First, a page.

However this solution addresses something quite different – a time and a place to work. The workplace is removed, so work time stops. This places the expectation on people to go away and recuperate.
For this company the ‘ritual’ of shutting away the desks sets the norm. It makes people get into the habit of switching off. And for a creative company that is important, letting the bran organise the day’s thinking without distractions of actually having to go back to work.
I wonder what the impact is on productivity…
Covey, S. (1989) 7 Habits of Highly Effective People, Simon & Shuster, New York, NY.
‘Experience’ is an often-quoted strength in a job candidate or team member.
If this is relevant to the work that needs to be done, then great. However the term experience is often read as ‘knowledge’ and that is not always the case. An experienced person may refer back to situations that are not relevant to the present. An experienced person may rely on apoproaches which are not the best, but which merely work ‘OK’.
An experienced person’s views may now be out of date. In the 1960s a Japanese delegation visited a British car factory in the midlands and were guided around the operation by a proud production manager. The visitors had many questions about the facility and how it worked but felt they were not being given the answers that they wanted. One of the Japanese vistors asked the manager ‘How long have you worked in this factory?‘ to which the manager answered ‘Over 20 years!‘.
The Japanese visitor was oveheard to mutter ‘more like 20 minutes…‘
The manager did not know what was really happening in the production facility – they did not have relevant knowledge, nor an understanding of how to improve the work or quality of output.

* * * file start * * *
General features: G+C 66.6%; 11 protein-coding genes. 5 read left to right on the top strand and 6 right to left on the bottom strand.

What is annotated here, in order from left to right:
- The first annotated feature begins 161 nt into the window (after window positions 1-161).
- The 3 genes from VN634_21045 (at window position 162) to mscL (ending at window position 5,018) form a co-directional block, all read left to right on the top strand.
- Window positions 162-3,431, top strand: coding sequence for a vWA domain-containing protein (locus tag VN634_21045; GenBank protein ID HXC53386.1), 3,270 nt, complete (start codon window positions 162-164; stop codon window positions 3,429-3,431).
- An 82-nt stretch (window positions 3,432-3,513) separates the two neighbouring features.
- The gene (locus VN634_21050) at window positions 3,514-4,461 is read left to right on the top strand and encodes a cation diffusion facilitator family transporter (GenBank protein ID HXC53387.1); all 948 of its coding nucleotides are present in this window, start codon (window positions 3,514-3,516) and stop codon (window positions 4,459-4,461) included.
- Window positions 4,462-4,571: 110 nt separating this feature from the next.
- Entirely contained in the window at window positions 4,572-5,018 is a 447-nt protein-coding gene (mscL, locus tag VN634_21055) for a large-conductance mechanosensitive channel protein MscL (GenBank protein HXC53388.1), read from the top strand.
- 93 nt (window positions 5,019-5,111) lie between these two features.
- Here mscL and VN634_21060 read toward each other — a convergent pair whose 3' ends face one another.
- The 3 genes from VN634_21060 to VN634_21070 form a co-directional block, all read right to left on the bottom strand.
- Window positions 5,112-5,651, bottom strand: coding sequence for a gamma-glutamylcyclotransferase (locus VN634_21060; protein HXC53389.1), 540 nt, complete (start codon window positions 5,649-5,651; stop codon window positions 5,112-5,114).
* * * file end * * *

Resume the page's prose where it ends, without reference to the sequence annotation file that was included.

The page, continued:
A valuable, experienced professional is one who has the humility (and experience!) that allows them to ask the right questions and not to be the source of all the answers.
MacDonald, J. (1998) Calling a Halt to Mindless Change, Amacom, UK
Seddon, J. (2005) Freedom from Command and Control, Vanguard Press, Buckingham, UK.
There has a been a recent flurry of interest in workspace design (http://www.bbc.co.uk/news/magazine-25355618). Google, Apple and Facebook are often cited for their creative office spaces, designed to enable or even enhance the creative thinking of their staff.
However it is not clear if a creative office space stimulates creative thinking, or whether it is the elimination of bad office design that appears to free up the minds of workers (i.e. workers may have been creative already, but just get it sucked out of them by a poor environment). After all did the innovative and creative workers of the past have wacky working environments (maybe they were not really as creative!)?